The JD 4045D engine's*idle is 750 RPM and max is 2400 RPM.* (Governor*keeps the engine from reaching its rated maximum of 2500.)*The 1650 RPM difference is low compared to some other diesels having max RPMs in the 3000-range.* At max RPM, the boat barely exceeds hull speed.* The Coot displaces a lot of water for its size (35 feet LOA)*as it weighs 14 tons.* If prop was repitched for slower speeds at 750 RPM, I wonder/doubt if hull speed could still be reached.* The higher boat speed-at-idle "issue"*has only come into play when I'm in the marina heading for the berth.**For much of the time*I'm out of gear to slow down, but am*mostly in gear when making turns.* Engine cooling water temperature doesn't climb above the*normal 180-degree temperature at max throttle.


-- Edited by markpierce on Friday 14th of October 2011 12:35:03 PM
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Old 10-14-2011, 12:52 PM   #11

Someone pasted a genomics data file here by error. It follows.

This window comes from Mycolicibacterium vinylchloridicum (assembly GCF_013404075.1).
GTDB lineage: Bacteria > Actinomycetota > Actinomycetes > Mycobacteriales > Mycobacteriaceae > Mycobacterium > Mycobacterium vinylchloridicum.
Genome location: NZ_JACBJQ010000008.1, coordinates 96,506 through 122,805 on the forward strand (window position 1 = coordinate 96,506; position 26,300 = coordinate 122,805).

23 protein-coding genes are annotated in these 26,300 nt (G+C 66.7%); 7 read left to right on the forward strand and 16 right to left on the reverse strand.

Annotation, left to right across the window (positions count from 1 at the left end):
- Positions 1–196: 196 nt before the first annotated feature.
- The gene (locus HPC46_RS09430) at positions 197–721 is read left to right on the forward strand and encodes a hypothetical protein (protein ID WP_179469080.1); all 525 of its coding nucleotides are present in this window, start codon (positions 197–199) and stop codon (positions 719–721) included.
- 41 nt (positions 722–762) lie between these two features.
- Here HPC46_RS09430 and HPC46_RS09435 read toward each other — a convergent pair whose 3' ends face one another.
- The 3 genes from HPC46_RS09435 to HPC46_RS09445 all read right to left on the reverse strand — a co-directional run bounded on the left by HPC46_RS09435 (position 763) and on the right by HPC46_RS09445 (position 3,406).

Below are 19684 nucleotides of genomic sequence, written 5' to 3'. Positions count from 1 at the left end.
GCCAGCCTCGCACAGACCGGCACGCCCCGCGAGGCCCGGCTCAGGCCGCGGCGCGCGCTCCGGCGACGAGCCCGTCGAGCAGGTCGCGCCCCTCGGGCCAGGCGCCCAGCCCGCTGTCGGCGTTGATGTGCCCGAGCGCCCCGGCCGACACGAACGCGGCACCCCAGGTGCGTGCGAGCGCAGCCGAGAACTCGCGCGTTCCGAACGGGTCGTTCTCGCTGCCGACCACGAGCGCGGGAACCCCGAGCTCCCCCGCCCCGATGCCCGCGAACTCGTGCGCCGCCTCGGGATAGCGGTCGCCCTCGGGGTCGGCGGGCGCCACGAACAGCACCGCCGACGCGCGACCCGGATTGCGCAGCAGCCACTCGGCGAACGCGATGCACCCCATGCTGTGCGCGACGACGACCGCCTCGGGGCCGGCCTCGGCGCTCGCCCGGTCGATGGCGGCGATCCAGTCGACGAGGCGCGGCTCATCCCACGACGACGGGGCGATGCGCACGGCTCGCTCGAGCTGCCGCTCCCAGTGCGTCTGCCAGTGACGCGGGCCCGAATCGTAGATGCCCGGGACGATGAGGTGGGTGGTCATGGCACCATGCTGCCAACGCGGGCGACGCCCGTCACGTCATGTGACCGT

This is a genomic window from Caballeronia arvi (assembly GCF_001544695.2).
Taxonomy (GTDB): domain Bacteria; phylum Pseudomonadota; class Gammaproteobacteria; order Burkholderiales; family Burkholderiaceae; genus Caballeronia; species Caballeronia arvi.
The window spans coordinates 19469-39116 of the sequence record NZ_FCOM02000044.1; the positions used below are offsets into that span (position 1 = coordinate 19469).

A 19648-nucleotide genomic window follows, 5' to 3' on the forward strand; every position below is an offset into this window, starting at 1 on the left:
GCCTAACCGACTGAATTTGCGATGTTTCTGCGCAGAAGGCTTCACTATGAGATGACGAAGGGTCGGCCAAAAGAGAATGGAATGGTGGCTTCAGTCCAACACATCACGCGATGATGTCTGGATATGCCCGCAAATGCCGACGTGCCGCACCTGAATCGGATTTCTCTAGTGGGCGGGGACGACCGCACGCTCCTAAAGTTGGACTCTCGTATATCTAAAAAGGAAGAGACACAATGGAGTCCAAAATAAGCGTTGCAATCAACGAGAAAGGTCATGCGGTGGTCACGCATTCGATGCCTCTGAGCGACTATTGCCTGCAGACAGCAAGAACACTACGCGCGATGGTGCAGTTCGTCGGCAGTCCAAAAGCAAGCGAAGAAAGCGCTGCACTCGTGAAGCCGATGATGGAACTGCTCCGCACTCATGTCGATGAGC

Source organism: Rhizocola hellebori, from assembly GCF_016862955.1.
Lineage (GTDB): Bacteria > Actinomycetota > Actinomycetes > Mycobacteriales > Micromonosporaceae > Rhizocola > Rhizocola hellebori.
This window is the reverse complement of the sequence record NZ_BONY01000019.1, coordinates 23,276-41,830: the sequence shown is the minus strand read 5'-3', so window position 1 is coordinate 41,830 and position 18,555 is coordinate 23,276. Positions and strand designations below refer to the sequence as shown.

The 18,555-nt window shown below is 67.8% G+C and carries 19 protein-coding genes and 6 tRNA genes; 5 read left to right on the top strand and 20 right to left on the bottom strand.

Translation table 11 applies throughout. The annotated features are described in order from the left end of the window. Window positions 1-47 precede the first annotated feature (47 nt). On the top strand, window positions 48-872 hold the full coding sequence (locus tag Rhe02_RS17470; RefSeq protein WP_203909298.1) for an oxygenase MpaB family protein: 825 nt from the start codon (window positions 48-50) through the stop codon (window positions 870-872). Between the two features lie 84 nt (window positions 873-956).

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RE: Your speed at idle

Mark--- Your engine's rpm range is about the same as the old Ford Lehman 120, only the FL120's max governed rpm is 2500. And our idle rpm is more like 600 or so. If your JD engine can achieve its 2400 rpm at full throttle with the prop you have now, conventional wisdom says you have the right prop pitch and diameter. If it can't then you have the over-propped condition that Eric described. Over-propping is not necessarily bad--- Grand Banks did it for decades. Over-propping can give you a bit more cruise speed at a given rpm and as long as you don't run hard and lug the engine--- Eric's high gear in a car scenario--- it's a valid way to get more efficiency out of the boat.

While our boat no longer had its original three-bladed props when we bought it, the four-bladed props it had were set at the original props' pitch settings. Since the props were flour blades, this overpropped the boat even more. At full throttle the engines turned at about 2200 and 2300 rpm respectively. So we had the props completely reworked and pitched down an inch from the original prop specs.